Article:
Architectural Models: Lively and Significant
At Signal, we believe that there is distinct project research in creating architectural models as part of our practice. A precise replica of a project has a place in a project, and it can also provide an artful interpretation of the grounding principles of the project that can refine and test the larger thesis of the form. Models, for us, have three phases:
If an architects’ work is imagining-in-space, then perhaps there is no better way to convey an imagined, layered idea to a client than to actually put it in space. Showing how the design interacts. How it feels, and looks–turned over, from above, at an angle. The point is to convey the tactile, to engage with the project in ways that invoke an immediate understanding of scope, shape, and place. Crossing disciplines of engineering, structure, architecture, and landscape, the model is a language we all speak. This connects to fundraising models–having an important role to play in projects, fundraising models provide a common image for advocates, stakeholders, donors, and communities long before construction starts.
Process models can be the heart of research on a project, similar to a sketch. Meant to study scale, mass, form, and void, the materials at this stage can be foam, cardboard, paper, clay, plaster, or scraps in the shop. The goal at this time is to simply study iterations of the design without restriction. We work at multiple scales, where buildings appear to be the size of jewelry to bulky forms that represent one piece of a structure or how light enters a space. Models at this stage test scale in a way that digital models cannot. Beginning to imagine oneself inside a tactile, crafted thing is hard to replicate, let alone replace.
Once a structure is complete and can be moved within and around, a scaled replica becomes superfluous. However, an architectural model that searches the border between design concept, visual representation and art piece can become a memento to the journey, the work and the completion of the project. A reminder of where the idea started, a model-piece can become a way to engage with the project in a renewed, playful, and adoring way–for the architect, and especially for the client.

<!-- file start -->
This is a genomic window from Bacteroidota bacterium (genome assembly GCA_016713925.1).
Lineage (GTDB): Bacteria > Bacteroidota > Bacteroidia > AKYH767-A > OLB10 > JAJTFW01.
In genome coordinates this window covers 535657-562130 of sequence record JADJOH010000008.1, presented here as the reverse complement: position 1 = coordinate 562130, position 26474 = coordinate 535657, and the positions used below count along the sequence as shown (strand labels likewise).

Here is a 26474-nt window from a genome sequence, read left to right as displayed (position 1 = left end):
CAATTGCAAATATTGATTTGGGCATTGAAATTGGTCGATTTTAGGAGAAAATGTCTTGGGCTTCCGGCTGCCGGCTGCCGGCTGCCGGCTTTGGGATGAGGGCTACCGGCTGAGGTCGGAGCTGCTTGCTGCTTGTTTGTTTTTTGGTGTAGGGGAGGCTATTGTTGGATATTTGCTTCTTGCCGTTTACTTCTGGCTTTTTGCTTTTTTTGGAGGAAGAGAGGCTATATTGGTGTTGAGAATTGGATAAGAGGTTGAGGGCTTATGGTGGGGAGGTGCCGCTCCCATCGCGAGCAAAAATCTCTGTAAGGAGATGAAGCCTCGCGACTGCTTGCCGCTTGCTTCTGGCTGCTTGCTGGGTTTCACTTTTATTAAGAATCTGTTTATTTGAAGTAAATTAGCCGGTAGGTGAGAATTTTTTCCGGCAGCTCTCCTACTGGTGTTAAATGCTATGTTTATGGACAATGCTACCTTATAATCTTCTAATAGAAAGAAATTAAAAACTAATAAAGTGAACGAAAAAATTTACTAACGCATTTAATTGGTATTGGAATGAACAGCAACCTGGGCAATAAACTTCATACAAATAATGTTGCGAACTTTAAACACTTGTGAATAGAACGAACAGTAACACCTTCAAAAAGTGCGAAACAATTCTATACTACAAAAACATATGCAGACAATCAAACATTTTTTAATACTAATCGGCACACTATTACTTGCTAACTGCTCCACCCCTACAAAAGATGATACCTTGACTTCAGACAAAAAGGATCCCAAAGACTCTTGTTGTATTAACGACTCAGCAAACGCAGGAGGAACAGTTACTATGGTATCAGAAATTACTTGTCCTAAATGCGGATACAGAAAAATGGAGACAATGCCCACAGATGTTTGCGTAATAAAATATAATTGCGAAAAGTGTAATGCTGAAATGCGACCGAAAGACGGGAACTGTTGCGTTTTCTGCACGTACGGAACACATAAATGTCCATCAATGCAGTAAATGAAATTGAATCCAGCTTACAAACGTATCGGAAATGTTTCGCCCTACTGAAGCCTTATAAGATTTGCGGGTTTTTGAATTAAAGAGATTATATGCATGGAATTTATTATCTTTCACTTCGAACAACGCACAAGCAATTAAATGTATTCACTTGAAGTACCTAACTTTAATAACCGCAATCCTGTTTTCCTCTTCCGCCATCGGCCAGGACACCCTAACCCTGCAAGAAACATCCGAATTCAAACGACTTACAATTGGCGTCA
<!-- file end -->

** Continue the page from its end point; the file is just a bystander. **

The models discussed here serve the design process, allowing the team to explore and communicate ideas within the realm of research and testing.
Amber Cabins: Before design takes shape
The vision for this project was a luminous beacon on a beach–to be carried, piece by piece, by hand, to its destination. The Amber Cabins were designed as a refuge for hikers on the E9 trail along the Baltic Sea coast of Latvia, and the models served as the tool to analyse what a luminous beacon could look like, while mapping the overlapping characteristic of scaled conventional lumber in an elegant structure. The result of both studies are evocative– illustrating the lightness and luminance of the project, while conveying the temporary identity of a hiker’s journey on a long trail.
North Bend Residence: During the design process
The vision for this home was a forest pavilion, and the model allowed us to study the way interiors meet exterior covered space, how the walls meet the ground, and the scope and scale of window openings and the mullions that separate them. Studying the scale of the residence in model form allowed us to test details such as window and wall systems, roof profiles, overhang depths, and relationships of the building mass to one another. Important outcomes from the research-phase of this project test larger questions that examine approach, retreat, enclosure, mass, and void at multiple scales, simultaneously.
Cottonwood Canyon Experience Center: After construction
Created from metal manipulated with vinegar, the Cottonwood model is as simple and rugged as the land it stands on. The Experience Center was built amidst an underexplored Canyon in rural Oregon, as a gathering space for learning, celebrating, and meeting. The model echoes the Canyon’s rich history, it’s inhabitants as resilient as the grasses and the wind, yet as whimsical and bright as the John Day River that cuts through the Center’s parcel. The metal model is heavy, emanating a permanence, and edged and unfinished, like the native species of Juniper the structure is wrapped in.